I wonder what the cost would be for the long four layer finished board. I still see that as the ultimate solution. However, as you say, the present version will solve most problems.

  9. #9
    Senior Member+ KurtE's Avatar
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    Quote Originally Posted by jonr View Post
    I'd buy one - because it has the SWD lines available and the teensy doesn't.
    Yep - I wish PJRC would release a set like this Teensy 3.2+ It would make it easier to build my own shields. But then again I am hoping the Paul is working on the new Teensy board

    I have built a few different shield boards for my own fun, and you find out that there many valid possibilities for each option. Example 3 pin headers - What voltage do provide to the middle pin? +5v is great for many sensors, some others maybe want +3.3v. But if you are wanting to run RC servos, then you probably want Vin... So several of my boards had jumpers for 4 pin groups. Likewise for Analog capable pins, are you wanting to use them as Analog pins or do you want to use some of them as digital pins? ...

  10. #10
    This is exactly the kind of controller layout I had in mind when I posted on the carrier board thread.

    The logic is simple - there are two typical uses for controllers: breadbording/prototyping and final product. For the former having access to all the pins is essential and far outweighs the benefits of small size. For the latter the convenience of having ground and power pins next to signals is very important. In most cases these pins are the only extras necessary. For this reason building custom boards or soldering breakout boards only to have convenient connections does not make much sense.

    How about this - what if new Teensy would have two supply rails on both sides along the signal pins, holes only. Either a groove or slots in PCB would separate these rails from the "normal" Teensy outline. Should not add much cost in production. Then if one wants to use servo connections they can install corresponding pins and power the rails from either VCC, VIN or AREF. If, on the other hand, smaller package is required then they would simply break away the sides and have regular-sized controller.
    Last edited by wwwoholic; 04-12-2016 at 06:06 PM.

  11. #11
    Senior Member+ Frank B's Avatar
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    some thoughts ( hav'nt read the whole thread):

    - With Pauls "Pulse Position" library (https://www.pjrc.com/teensy/td_libs_PulsePosition.html) you need only two pins to drive up to 16 Servos. More are possible, with more pins.
    You'll only need two 74hc(t)164 (you can buy them in DIL, too and just use a breadboard.. should work even with shaky hands(?) )

    For only two pins (ok, + GND), is special "teensy addon board" really needed ? Perhaps an own, separated servoboard, ok..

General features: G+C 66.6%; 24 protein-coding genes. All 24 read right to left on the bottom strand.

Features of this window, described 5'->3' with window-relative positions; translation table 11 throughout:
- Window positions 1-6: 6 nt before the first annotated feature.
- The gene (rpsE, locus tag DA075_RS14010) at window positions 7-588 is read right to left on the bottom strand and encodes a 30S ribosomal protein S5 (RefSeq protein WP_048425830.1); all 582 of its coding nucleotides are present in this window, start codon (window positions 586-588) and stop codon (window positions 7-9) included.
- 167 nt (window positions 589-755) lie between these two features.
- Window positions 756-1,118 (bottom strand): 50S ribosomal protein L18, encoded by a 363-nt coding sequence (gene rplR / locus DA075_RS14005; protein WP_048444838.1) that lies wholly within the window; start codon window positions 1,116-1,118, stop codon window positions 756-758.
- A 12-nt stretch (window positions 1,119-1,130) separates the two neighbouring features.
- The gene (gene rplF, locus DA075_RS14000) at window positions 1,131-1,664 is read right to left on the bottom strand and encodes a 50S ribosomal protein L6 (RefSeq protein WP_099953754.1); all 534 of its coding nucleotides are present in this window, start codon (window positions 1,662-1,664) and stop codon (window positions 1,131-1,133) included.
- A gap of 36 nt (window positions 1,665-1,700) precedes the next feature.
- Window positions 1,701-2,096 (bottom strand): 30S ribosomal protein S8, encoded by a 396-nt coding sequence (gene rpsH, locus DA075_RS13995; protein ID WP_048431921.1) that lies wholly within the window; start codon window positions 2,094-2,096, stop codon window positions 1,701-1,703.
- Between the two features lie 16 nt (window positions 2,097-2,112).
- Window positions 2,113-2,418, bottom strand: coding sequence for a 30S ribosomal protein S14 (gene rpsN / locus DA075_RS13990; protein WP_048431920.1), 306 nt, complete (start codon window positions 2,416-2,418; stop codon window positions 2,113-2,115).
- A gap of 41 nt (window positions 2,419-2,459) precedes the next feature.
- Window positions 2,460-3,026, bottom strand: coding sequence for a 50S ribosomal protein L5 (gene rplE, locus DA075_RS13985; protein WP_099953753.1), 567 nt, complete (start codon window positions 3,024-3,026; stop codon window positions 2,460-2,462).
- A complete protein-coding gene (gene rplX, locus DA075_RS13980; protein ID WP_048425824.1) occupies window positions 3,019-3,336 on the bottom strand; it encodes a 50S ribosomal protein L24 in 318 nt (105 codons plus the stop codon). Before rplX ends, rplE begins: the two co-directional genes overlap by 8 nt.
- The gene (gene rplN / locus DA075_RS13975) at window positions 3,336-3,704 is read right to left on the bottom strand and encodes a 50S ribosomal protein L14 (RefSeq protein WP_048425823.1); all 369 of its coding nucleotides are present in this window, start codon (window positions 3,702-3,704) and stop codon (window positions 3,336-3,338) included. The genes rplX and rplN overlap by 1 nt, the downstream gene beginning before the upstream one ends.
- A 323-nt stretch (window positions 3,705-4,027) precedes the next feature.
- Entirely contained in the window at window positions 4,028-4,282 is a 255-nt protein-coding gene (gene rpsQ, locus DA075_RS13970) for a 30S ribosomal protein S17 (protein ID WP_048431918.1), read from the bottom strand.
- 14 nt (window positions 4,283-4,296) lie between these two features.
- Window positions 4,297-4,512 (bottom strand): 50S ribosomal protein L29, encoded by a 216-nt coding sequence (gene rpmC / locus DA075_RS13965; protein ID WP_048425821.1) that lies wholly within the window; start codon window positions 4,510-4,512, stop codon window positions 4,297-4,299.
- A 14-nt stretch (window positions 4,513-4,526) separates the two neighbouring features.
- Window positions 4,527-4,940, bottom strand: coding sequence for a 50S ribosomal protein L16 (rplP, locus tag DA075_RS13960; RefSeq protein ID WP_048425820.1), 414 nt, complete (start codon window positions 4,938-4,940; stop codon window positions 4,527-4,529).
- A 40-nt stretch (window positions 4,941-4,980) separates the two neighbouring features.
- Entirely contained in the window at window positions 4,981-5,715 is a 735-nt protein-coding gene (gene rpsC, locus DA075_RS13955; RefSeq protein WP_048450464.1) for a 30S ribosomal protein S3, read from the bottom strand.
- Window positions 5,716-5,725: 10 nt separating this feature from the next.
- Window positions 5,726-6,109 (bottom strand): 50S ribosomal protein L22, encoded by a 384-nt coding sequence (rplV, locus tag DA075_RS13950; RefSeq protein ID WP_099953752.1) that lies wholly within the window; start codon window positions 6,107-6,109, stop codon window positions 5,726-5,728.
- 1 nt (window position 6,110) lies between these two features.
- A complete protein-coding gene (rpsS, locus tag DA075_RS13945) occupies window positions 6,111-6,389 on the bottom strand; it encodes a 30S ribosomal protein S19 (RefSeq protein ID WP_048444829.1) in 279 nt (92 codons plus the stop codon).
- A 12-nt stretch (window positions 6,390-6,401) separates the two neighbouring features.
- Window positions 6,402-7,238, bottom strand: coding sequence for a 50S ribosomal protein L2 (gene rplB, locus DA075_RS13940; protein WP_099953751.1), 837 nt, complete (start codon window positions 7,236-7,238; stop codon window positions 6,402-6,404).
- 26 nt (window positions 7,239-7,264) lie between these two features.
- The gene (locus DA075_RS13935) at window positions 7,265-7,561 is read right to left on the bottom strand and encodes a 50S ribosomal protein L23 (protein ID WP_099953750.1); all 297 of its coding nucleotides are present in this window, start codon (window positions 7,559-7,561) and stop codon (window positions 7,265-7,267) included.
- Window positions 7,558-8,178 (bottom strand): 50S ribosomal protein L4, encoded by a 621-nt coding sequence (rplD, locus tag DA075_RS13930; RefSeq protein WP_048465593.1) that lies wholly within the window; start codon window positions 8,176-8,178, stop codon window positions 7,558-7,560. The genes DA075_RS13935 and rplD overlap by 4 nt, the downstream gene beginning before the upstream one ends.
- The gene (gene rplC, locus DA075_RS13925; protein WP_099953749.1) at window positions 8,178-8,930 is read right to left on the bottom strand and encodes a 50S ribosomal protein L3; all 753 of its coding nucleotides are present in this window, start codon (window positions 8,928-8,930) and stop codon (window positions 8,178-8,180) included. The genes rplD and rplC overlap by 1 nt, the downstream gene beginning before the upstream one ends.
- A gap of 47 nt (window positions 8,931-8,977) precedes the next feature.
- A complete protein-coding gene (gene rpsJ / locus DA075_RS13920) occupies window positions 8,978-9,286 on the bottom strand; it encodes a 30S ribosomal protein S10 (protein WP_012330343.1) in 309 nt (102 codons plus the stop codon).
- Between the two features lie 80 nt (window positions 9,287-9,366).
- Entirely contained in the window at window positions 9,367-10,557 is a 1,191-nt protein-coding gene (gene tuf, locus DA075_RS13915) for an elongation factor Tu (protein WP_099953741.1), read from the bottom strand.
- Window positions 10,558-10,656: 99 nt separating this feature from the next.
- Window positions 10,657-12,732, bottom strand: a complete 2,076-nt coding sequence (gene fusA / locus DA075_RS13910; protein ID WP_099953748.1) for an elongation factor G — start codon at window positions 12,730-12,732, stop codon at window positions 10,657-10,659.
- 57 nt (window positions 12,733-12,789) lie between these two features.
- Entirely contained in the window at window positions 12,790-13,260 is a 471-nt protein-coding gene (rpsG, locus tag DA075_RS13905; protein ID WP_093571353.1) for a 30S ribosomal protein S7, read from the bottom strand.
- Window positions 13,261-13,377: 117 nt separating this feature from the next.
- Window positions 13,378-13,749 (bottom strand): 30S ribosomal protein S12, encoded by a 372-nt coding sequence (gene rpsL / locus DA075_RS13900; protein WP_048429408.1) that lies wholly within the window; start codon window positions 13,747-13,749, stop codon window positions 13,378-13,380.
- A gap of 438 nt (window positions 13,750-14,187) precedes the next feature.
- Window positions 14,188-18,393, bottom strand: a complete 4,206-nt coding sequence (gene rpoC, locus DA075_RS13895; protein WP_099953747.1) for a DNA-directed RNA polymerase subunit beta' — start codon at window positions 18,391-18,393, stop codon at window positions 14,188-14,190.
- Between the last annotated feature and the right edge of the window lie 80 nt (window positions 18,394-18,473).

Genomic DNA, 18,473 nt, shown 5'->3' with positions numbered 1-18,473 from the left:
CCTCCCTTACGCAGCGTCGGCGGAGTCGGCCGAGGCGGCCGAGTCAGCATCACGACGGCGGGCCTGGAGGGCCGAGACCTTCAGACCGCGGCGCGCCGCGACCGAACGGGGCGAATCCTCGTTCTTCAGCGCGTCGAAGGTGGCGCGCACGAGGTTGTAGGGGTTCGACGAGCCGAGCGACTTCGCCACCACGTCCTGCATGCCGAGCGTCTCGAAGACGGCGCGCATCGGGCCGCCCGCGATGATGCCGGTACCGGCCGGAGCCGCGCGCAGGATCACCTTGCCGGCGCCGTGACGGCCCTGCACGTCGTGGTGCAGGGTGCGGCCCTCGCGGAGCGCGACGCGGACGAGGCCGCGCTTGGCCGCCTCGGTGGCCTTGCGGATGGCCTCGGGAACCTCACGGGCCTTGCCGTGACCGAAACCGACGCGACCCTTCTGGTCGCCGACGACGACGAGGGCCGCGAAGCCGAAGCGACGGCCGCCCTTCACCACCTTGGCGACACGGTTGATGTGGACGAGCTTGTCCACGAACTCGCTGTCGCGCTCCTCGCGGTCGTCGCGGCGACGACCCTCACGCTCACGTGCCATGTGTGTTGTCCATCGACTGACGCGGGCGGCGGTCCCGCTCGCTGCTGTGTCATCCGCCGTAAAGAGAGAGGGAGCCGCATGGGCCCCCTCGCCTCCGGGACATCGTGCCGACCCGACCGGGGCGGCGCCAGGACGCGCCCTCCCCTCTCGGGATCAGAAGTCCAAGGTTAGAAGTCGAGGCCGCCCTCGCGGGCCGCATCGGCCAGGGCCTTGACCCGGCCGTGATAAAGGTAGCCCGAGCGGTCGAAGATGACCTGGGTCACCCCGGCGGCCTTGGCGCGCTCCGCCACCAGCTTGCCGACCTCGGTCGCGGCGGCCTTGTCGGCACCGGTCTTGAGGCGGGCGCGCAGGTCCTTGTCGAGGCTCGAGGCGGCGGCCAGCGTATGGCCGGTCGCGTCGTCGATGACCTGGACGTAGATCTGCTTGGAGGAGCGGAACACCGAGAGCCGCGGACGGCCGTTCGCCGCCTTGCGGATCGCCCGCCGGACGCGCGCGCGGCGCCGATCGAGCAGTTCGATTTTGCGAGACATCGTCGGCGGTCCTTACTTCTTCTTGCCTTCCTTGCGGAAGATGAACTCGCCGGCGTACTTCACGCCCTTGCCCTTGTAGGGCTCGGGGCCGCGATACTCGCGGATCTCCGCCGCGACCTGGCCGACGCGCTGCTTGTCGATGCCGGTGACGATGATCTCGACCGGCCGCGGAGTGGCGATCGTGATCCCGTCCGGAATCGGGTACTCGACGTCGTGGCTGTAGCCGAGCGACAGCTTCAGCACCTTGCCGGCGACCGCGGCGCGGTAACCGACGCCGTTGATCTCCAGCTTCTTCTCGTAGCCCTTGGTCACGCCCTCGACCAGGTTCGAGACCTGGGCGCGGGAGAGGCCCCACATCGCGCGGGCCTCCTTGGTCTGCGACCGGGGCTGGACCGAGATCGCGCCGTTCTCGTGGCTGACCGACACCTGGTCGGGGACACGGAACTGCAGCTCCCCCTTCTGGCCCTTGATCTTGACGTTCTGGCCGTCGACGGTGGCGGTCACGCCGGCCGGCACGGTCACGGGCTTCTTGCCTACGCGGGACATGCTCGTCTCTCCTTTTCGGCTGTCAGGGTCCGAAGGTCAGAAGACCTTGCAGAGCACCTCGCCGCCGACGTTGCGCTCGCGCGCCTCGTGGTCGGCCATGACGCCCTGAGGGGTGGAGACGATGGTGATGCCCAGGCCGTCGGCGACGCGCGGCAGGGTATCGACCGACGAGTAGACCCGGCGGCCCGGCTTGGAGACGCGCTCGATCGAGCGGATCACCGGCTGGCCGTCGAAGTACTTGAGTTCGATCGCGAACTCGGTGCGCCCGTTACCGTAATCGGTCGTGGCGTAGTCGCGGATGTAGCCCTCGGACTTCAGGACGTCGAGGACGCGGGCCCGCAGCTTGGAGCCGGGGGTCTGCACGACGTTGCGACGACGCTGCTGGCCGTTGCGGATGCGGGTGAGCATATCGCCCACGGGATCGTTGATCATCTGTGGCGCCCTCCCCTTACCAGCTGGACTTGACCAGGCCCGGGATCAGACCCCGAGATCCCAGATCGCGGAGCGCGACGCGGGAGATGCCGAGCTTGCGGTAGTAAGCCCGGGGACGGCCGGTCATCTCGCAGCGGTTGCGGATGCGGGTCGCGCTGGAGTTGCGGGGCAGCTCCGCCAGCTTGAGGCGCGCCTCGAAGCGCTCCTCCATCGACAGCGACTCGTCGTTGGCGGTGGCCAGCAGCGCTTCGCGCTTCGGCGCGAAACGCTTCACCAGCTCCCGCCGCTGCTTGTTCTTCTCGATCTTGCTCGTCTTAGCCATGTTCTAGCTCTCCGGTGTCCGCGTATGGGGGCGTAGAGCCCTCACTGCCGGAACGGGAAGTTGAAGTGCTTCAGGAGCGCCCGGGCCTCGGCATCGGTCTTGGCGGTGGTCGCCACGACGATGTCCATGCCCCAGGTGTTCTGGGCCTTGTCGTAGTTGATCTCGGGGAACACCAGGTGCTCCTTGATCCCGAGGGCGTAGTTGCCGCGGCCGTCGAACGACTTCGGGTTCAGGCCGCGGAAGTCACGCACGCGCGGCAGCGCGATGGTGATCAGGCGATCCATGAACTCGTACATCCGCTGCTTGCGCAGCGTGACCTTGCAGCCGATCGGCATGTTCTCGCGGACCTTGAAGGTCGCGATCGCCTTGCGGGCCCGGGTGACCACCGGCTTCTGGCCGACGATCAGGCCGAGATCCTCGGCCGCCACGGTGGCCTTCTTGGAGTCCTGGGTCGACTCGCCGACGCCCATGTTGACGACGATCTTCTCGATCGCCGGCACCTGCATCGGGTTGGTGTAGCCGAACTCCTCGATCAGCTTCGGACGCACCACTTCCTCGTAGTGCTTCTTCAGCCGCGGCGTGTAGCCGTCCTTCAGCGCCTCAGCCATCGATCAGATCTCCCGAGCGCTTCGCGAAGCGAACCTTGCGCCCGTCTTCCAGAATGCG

VIN is mentioned a bit too often VIN is a reall bad idea, if you want to use it as OUTPUT.
    Servos can take some A (not mA) of power (esp. the bigger ones) easyly. Each of the 16.
    USB can give 500ma max.. so you need an own supply for the servomotors anyway.

    Just my 2 cents
    Last edited by Frank B; 04-12-2016 at 08:02 PM.

  12. #12
    Quote Originally Posted by Frank B View Post
    - With Pauls "Pulse Position" library (https://www.pjrc.com/teensy/td_libs_PulsePosition.html) you need only two pins to drive up to 16 Servos. More are possible, with more pins.
    You'll only need two 74hc(t)164 (you can buy them in DIL, too and just use a breadboard.. should work even with shaky hands(?) )
    For only two pins (ok, + GND), is special "teensy addon board" really needed ? Perhaps an own, separated servoboard, ok..
    If all MCU pins are routed to Teensy pins then you'll be hard pressed to find a case where multiplexing like that is necessary. And that is exactly the reason for OP suggestion. And yes, in most cases it eliminates the need in addon boards, breakout boards and such. In rare cases where additional electronic components required making custom Teensy board is of course justified, but it was my impression that OP was trying to minimize the number of those cases.

    Quote Originally Posted by Frank B View Post
    VIN is mentioned a bit too often VIN is a reall bad idea, if you want to use it as OUTPUT.
    Servos can take some A (not mA) of power (esp. the bigger ones) easyly. Each of the 16.
    USB can give 500ma max.. so you need an own supply for the servomotors anyway.
    With the exception of prototyping time not many controllers that drive servos are powered from USB. In the final products (robots, drones) they are typically powered from either BEC or straight from the battery, which makes connection of power bus to VIN a perfectly good option, providing you have wide enough traces on PCB of course. Having said that, I would not suggest permanent connection to VIN. As I suggested in the post above I'd rather leave it to user to make a choice, or maybe add some pads on the bottom for solder-jumpers to select which of the Teensy voltages those rails will be connected to.

  13. #13
    Senior Member+ KurtE's Avatar